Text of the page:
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Hypergeometric function 
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#1
Jan113, 10:50 AM

P: 192

Hypergeometric function is defined by:
[tex]_2F_1(a,b,c,x)=\sum^{\infty}_{n=0}\frac{(a)_n(b)_n}{n!(c)_n}x^n[/tex] where ##(a)_n=a(a+1)...(a+n1)##... I'm confused about this notation in case, for example, ##_2F_1(n,b,b,1x)##. Is that [tex]_2F_1(n,b,b,1x)=\sum^{\infty}_{n=0}\frac{(n)_n}{n!}(1x)^n[/tex] or [tex]_2F_1(n,b,b,1x)=\sum^{\infty}_{k=0}\frac{(n)_k}{k!}(1x)^k[/tex] and how to summate ##_2F_1(n,b,b,1x)##? And one more question. Are the generalised hypergeometric function and confluent hypergeometric function same function? 


#2
Jan213, 03:11 AM

P: 756

Hi !
One must not use the same symbol for two different parameter, index or variable. [tex]_2F_1(a,b,c,x)=\sum^{\infty}_{k=0}\frac{(a)_k(b)_k}{k!(c)_k}x^k[/tex] where ##(a)_k=a(a+1)...(a+k1)## [tex]_2F_1(n,b,b,1x)=\sum^{\infty}_{k=0}\frac{(n)_k}{k!}(1x)^k[/tex] In case of negative parameter (n), the Hypergeometric2F1 function reduces to a Jacobi polynomial. Moreover, with the two other equal parameters (b), it reduces to an even simpler function : [tex]_2F_1(n,b,b,1x)=x^n[/tex] The confluent hypergeometric functions are degenerate hypergeometric functions. Also known as Kummer and Tricomi functions. See Table 9, page 36 in the paper "Safari in the contry of special functions" : http://www.scribd.com/JJacquelin/documents 


#3
Jan313, 01:50 PM

P: 192

Thanks a lot for your answer. One more short question.
"The confluent hypergeometric functions are degenerate hypergeometric functions." Why? I don't see that. Confluent hypergeometric function is ##F(a;b;x)## and hypergeometric function is ##F(a,b;c,x)##. Why ##F(a;b;x)## is called degenerate hypergeometric function? 


#4
Jan313, 03:06 PM

Sci Advisor
HW Helper
P: 11,894

Hypergeometric function
Check out the connection between the two. It involves a limit on one of the parameters.



#5
Jan313, 03:33 PM

P: 756

By the way, the correct name of F(a,b;c,x) is not "hypergeometric function", but is the "Gauss Hypergeometric function" or the "Hypergeometric2F1 function". A name for F(a;b;x) is "Hypergeometric1F1" or a "confluent hypergeometric function". Hypergeometric functions is a more general name for a very large family of functions, including Hypergeometric1F1, Hypergeometric2F1 and many others. This is explained in the paper "Safari in the contry of the special functions", pages 26, 27, 28 with a large number of examples of various hypergeometric functions : http://www.scribd.com/JJacquelin/documents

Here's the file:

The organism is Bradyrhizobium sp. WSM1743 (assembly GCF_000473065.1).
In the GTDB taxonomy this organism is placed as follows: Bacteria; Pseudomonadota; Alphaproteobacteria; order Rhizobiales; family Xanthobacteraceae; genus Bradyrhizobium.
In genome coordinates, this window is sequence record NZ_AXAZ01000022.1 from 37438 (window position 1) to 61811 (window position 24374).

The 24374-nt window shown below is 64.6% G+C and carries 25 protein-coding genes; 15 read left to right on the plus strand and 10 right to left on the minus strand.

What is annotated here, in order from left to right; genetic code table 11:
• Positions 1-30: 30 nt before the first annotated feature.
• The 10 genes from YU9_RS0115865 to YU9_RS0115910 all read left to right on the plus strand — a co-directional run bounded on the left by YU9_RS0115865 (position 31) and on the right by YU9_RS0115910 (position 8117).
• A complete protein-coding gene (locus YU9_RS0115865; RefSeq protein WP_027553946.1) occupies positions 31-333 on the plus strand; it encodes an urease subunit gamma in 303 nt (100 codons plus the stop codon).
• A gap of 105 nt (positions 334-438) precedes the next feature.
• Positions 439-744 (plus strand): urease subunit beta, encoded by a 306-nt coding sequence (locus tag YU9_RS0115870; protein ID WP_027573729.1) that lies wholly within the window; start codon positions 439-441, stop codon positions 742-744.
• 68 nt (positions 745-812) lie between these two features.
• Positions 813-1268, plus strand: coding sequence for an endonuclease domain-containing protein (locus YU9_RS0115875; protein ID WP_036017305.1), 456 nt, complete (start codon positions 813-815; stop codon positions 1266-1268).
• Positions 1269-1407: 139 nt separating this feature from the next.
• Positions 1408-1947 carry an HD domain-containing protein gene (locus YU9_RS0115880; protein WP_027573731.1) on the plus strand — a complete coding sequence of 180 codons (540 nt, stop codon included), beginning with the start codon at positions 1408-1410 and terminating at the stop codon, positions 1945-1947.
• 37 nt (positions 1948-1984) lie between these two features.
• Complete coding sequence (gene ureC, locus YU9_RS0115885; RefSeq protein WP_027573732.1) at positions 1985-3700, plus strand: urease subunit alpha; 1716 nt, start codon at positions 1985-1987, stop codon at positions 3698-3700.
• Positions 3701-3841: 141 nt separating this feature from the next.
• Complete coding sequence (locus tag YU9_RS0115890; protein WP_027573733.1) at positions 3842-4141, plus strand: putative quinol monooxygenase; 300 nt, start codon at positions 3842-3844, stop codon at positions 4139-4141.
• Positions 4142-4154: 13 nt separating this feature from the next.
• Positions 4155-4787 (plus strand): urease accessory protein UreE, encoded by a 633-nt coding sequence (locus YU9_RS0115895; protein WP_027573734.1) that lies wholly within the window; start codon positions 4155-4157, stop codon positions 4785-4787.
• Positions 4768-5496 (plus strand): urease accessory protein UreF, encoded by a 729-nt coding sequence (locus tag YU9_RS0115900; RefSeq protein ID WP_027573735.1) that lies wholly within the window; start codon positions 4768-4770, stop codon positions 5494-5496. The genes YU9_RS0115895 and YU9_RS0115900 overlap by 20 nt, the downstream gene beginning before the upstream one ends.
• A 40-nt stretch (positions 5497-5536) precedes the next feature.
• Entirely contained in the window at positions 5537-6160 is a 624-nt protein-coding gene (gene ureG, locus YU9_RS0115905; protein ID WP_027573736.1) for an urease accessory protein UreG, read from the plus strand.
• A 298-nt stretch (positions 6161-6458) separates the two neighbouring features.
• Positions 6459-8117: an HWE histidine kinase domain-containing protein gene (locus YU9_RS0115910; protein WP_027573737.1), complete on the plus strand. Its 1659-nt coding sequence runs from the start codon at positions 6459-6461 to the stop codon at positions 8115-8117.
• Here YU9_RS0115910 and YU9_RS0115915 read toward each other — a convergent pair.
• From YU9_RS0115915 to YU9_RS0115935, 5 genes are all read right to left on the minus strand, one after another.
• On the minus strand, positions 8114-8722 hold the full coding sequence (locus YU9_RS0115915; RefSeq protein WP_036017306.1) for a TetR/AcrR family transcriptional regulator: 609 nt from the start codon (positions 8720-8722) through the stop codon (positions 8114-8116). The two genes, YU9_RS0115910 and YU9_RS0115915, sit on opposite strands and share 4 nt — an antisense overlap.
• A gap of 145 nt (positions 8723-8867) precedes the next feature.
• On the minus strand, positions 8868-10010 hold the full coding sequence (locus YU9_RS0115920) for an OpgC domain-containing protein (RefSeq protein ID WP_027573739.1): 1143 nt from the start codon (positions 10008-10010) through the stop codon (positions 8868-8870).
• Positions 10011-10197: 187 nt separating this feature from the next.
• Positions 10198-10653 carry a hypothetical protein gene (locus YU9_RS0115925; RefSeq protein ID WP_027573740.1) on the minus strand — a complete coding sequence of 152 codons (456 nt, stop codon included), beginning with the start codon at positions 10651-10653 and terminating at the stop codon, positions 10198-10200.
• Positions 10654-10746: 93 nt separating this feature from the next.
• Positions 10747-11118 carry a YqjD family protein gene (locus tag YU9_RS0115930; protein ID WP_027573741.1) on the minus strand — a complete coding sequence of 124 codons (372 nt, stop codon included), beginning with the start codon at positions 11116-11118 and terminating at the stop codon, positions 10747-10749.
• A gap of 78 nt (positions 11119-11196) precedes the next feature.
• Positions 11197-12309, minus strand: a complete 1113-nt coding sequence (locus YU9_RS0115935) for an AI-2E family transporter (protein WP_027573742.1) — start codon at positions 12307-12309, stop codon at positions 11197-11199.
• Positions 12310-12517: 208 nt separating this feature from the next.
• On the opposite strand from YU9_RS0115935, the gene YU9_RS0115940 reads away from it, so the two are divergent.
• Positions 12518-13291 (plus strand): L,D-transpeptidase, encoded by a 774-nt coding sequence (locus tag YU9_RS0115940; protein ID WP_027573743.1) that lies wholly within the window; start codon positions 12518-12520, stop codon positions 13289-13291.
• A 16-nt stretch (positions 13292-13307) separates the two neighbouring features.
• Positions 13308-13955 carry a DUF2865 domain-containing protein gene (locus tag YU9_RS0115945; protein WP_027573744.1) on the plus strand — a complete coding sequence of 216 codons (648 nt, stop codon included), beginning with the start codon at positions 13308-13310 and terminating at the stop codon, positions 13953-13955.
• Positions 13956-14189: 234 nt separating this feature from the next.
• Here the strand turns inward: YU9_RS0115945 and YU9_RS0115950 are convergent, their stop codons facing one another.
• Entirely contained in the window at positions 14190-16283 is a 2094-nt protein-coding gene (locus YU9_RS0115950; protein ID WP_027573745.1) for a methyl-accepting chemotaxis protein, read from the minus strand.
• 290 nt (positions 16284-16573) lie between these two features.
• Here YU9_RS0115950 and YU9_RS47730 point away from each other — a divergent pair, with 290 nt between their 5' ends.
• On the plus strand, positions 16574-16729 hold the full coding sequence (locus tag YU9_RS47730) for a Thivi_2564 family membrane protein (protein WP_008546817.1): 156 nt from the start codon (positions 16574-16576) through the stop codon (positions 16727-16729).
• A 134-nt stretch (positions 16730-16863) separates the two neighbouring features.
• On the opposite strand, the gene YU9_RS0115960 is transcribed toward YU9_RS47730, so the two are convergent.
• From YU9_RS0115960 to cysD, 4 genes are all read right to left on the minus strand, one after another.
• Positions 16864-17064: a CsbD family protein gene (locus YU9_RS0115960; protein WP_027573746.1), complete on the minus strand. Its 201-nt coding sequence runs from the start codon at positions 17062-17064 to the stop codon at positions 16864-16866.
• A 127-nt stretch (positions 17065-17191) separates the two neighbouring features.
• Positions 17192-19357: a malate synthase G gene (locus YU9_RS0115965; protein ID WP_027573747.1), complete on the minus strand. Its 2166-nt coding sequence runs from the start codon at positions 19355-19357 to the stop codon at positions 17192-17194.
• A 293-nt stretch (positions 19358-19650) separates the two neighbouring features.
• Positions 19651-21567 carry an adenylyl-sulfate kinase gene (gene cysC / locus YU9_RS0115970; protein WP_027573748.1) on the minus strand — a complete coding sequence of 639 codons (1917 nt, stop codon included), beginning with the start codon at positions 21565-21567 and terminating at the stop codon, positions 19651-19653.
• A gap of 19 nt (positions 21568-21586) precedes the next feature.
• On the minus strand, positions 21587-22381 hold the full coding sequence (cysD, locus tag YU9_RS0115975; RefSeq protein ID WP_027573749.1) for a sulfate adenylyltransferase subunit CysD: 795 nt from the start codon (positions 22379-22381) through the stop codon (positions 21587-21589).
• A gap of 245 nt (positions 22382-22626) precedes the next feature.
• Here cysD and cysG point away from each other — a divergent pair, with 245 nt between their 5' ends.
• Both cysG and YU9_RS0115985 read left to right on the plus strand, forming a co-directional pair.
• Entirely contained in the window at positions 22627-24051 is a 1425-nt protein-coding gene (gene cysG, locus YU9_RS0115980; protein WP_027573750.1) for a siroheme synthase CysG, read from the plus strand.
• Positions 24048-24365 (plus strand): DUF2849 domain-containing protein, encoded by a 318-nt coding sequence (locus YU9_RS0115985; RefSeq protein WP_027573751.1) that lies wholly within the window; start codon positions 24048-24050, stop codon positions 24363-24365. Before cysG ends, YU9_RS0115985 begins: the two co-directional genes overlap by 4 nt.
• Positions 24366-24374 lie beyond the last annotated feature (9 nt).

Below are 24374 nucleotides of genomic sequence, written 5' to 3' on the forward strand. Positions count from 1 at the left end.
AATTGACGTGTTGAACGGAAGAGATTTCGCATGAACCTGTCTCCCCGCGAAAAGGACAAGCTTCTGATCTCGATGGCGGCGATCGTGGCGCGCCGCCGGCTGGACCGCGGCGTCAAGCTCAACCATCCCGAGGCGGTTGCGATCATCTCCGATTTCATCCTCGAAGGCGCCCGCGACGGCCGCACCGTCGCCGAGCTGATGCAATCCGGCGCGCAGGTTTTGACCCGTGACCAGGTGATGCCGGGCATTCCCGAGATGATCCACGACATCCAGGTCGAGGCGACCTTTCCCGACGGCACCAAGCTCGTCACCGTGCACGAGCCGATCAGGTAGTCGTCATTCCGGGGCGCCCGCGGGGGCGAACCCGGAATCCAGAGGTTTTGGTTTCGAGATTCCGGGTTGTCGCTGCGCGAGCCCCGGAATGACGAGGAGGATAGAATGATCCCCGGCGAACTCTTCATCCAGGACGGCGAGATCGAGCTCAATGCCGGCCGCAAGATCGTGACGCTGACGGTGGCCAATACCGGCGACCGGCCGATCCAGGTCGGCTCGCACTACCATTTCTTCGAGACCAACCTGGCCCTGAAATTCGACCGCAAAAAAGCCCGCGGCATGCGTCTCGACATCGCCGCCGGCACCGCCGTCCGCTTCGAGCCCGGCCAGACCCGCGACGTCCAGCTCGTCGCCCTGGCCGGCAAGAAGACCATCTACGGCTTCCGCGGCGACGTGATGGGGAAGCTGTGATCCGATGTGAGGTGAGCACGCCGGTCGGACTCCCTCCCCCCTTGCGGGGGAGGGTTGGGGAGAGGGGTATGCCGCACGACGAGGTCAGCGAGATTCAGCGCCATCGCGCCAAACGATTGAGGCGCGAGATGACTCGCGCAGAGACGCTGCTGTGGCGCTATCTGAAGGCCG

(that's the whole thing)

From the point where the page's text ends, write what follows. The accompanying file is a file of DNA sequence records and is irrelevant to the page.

#6
Jan613, 03:10 PM

P: 192

Tnx a lot for usefull answer. All hypergeometric function converge for ##x<1##. Right? So for example
[tex]\ln (1+x)=x_2F_1(1,1;2;x)[/tex] This is correct for which ##x##? Only for ##x<1##. Right? I don't understand jet why those functions are so important. Ok for example I want to know Legendre polynomials in term of hypergeometric series. I know that [tex]\frac{1}{\sqrt{12xt+t^2}}=\sum^{\infty}_{k=0}P_k(x)t^k[/tex] What is easiest way to get relationship beetween ##P_n## and some of the family of hypergeometric functions. 


#7
Jan613, 03:57 PM

P: 756

The expression of Legendre Polynomial in term of Hypergeometric function is given p.27 in the paper referenced in my preceeding post.
I don't know if there is an easier way to get relationship between a given function and a particular hypergeometric function than expending the given function into various forms of series and check if the pattern of one of them corresponds to the general pattern of the hypergeometric series. I don't think that a systematic method exists. 


#8
Jan813, 10:37 AM

P: 310




#9
Jan813, 01:43 PM

P: 192

???
I don't understand why. J. Jacquelin I didn't get the answer from reading your text. How you get connection between Legendre polynomial and #_2F_1#? 


#10
Jan813, 04:07 PM

P: 192

#_2F_1(a,b;c;x)# converge for #x<1#. Ok so I know that from this hypergeometric function I could define Legendre polynomials because they are defined for #x<1#. From Safari file
[tex]P_n(x)=_2F_1(n,n+1;1;\frac{1x}{2})[/tex] From this table I see that [tex]T_n(x)=_2F_1(n,n;\frac{1}{2};\frac{1x}{2})[/tex] Laquerre polynomials are defined on the interval #[0,\infty)# so [tex]L_n(x)=_1F_1(1;n;x)[/tex] What that means? That degenerate hypergeometric function converge in the interval #[0,\infty)#? Hermitte polynomials are defined in the interval #(\infty,\infty)#. [tex]H_n(x)=(2x)^n_2F_0(\frac{1n}{2},\frac{n}{2};\_;\frac{1}{x^2})[/tex] Is there some easy way to see in what interval [tex]_p F_q[/tex] converge? 


#11
Jan913, 05:34 AM

P: 756




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